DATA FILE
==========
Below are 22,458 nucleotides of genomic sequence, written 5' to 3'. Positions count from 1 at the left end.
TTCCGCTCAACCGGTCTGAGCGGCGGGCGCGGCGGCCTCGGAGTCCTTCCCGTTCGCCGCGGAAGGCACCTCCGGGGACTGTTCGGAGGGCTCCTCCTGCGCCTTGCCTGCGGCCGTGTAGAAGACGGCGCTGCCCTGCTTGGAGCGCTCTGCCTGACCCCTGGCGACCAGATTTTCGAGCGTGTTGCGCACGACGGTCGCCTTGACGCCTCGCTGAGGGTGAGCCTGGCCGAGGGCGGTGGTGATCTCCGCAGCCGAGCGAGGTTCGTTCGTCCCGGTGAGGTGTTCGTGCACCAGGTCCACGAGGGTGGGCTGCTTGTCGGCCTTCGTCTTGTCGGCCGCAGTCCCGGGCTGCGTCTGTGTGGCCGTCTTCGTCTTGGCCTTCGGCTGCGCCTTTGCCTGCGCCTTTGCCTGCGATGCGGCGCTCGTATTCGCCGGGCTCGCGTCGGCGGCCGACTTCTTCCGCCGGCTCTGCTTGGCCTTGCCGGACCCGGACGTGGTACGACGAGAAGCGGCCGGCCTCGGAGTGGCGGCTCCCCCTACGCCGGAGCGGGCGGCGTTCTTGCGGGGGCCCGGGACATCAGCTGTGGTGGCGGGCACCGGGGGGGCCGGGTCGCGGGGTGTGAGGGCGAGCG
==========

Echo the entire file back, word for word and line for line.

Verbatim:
Below are 22,458 nucleotides of genomic sequence, written 5' to 3'. Positions count from 1 at the left end.
TTCCGCTCAACCGGTCTGAGCGGCGGGCGCGGCGGCCTCGGAGTCCTTCCCGTTCGCCGCGGAAGGCACCTCCGGGGACTGTTCGGAGGGCTCCTCCTGCGCCTTGCCTGCGGCCGTGTAGAAGACGGCGCTGCCCTGCTTGGAGCGCTCTGCCTGACCCCTGGCGACCAGATTTTCGAGCGTGTTGCGCACGACGGTCGCCTTGACGCCTCGCTGAGGGTGAGCCTGGCCGAGGGCGGTGGTGATCTCCGCAGCCGAGCGAGGTTCGTTCGTCCCGGTGAGGTGTTCGTGCACCAGGTCCACGAGGGTGGGCTGCTTGTCGGCCTTCGTCTTGTCGGCCGCAGTCCCGGGCTGCGTCTGTGTGGCCGTCTTCGTCTTGGCCTTCGGCTGCGCCTTTGCCTGCGCCTTTGCCTGCGATGCGGCGCTCGTATTCGCCGGGCTCGCGTCGGCGGCCGACTTCTTCCGCCGGCTCTGCTTGGCCTTGCCGGACCCGGACGTGGTACGACGAGAAGCGGCCGGCCTCGGAGTGGCGGCTCCCCCTACGCCGGAGCGGGCGGCGTTCTTGCGGGGGCCCGGGACATCAGCTGTGGTGGCGGGCACCGGGGGGGCCGGGTCGCGGGGTGTGAGGGCGAGCG